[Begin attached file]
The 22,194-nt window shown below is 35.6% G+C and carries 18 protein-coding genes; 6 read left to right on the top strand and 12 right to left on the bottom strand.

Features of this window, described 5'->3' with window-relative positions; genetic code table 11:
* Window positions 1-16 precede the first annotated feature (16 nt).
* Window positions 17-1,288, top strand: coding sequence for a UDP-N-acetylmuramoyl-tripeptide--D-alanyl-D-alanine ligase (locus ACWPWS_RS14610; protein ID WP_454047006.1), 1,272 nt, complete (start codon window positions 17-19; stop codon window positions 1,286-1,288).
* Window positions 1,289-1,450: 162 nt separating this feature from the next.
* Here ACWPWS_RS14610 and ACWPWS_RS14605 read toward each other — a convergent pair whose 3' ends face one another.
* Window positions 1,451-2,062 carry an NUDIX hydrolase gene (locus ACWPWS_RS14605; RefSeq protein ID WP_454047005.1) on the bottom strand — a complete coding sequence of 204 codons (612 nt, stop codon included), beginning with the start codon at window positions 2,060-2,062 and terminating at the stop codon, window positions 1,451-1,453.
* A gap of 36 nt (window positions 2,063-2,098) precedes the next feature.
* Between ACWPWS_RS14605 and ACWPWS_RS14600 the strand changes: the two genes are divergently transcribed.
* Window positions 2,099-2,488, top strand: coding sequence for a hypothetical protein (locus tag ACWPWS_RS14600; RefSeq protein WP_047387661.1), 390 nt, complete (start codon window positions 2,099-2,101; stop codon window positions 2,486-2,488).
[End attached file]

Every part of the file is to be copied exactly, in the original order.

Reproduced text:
The 22,194-nt window shown below is 35.6% G+C and carries 18 protein-coding genes; 6 read left to right on the top strand and 12 right to left on the bottom strand.

Features of this window, described 5'->3' with window-relative positions; genetic code table 11:
* Window positions 1-16 precede the first annotated feature (16 nt).
* Window positions 17-1,288, top strand: coding sequence for a UDP-N-acetylmuramoyl-tripeptide--D-alanyl-D-alanine ligase (locus ACWPWS_RS14610; protein ID WP_454047006.1), 1,272 nt, complete (start codon window positions 17-19; stop codon window positions 1,286-1,288).
* Window positions 1,289-1,450: 162 nt separating this feature from the next.
* Here ACWPWS_RS14610 and ACWPWS_RS14605 read toward each other — a convergent pair whose 3' ends face one another.
* Window positions 1,451-2,062 carry an NUDIX hydrolase gene (locus ACWPWS_RS14605; RefSeq protein ID WP_454047005.1) on the bottom strand — a complete coding sequence of 204 codons (612 nt, stop codon included), beginning with the start codon at window positions 2,060-2,062 and terminating at the stop codon, window positions 1,451-1,453.
* A gap of 36 nt (window positions 2,063-2,098) precedes the next feature.
* Between ACWPWS_RS14605 and ACWPWS_RS14600 the strand changes: the two genes are divergently transcribed.
* Window positions 2,099-2,488, top strand: coding sequence for a hypothetical protein (locus tag ACWPWS_RS14600; RefSeq protein WP_047387661.1), 390 nt, complete (start codon window positions 2,099-2,101; stop codon window positions 2,486-2,488).